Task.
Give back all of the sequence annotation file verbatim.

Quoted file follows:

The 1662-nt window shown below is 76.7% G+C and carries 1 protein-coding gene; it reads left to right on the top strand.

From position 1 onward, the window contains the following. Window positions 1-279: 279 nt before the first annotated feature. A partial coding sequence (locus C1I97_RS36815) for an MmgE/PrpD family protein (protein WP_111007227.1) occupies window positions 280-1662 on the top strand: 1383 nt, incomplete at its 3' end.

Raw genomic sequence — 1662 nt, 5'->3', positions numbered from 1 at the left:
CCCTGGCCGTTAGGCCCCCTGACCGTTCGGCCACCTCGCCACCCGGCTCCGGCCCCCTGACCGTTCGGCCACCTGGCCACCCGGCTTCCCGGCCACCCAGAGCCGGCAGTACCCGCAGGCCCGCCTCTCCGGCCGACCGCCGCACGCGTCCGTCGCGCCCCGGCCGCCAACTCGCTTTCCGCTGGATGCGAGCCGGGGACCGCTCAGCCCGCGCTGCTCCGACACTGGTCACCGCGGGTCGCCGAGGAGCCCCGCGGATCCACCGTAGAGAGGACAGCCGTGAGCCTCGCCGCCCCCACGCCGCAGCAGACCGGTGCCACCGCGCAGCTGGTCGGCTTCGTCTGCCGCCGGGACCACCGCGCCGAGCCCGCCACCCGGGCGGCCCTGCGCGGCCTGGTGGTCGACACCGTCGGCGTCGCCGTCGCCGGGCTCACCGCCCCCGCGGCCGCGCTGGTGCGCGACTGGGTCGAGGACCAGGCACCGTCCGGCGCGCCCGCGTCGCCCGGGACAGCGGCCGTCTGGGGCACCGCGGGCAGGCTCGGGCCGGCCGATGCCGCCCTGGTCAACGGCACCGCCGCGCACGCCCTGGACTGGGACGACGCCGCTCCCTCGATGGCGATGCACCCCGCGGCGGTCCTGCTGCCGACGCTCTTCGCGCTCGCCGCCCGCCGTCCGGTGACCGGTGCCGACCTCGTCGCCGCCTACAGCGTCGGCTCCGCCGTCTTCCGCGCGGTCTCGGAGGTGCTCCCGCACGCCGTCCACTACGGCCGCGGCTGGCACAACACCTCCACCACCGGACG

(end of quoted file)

The 1662-nt window shown below is 76.7% G+C and carries 1 protein-coding gene; it reads left to right on the top strand.

From position 1 onward, the window contains the following. Window positions 1-279: 279 nt before the first annotated feature. A partial coding sequence (locus C1I97_RS36815) for an MmgE/PrpD family protein (protein WP_111007227.1) occupies window positions 280-1662 on the top strand: 1383 nt, incomplete at its 3' end.

Raw genomic sequence — 1662 nt, 5'->3', positions numbered from 1 at the left:
CCCTGGCCGTTAGGCCCCCTGACCGTTCGGCCACCTCGCCACCCGGCTCCGGCCCCCTGACCGTTCGGCCACCTGGCCACCCGGCTTCCCGGCCACCCAGAGCCGGCAGTACCCGCAGGCCCGCCTCTCCGGCCGACCGCCGCACGCGTCCGTCGCGCCCCGGCCGCCAACTCGCTTTCCGCTGGATGCGAGCCGGGGACCGCTCAGCCCGCGCTGCTCCGACACTGGTCACCGCGGGTCGCCGAGGAGCCCCGCGGATCCACCGTAGAGAGGACAGCCGTGAGCCTCGCCGCCCCCACGCCGCAGCAGACCGGTGCCACCGCGCAGCTGGTCGGCTTCGTCTGCCGCCGGGACCACCGCGCCGAGCCCGCCACCCGGGCGGCCCTGCGCGGCCTGGTGGTCGACACCGTCGGCGTCGCCGTCGCCGGGCTCACCGCCCCCGCGGCCGCGCTGGTGCGCGACTGGGTCGAGGACCAGGCACCGTCCGGCGCGCCCGCGTCGCCCGGGACAGCGGCCGTCTGGGGCACCGCGGGCAGGCTCGGGCCGGCCGATGCCGCCCTGGTCAACGGCACCGCCGCGCACGCCCTGGACTGGGACGACGCCGCTCCCTCGATGGCGATGCACCCCGCGGCGGTCCTGCTGCCGACGCTCTTCGCGCTCGCCGCCCGCCGTCCGGTGACCGGTGCCGACCTCGTCGCCGCCTACAGCGTCGGCTCCGCCGTCTTCCGCGCGGTCTCGGAGGTGCTCCCGCACGCCGTCCACTACGGCCGCGGCTGGCACAACACCTCCACCACCGGACG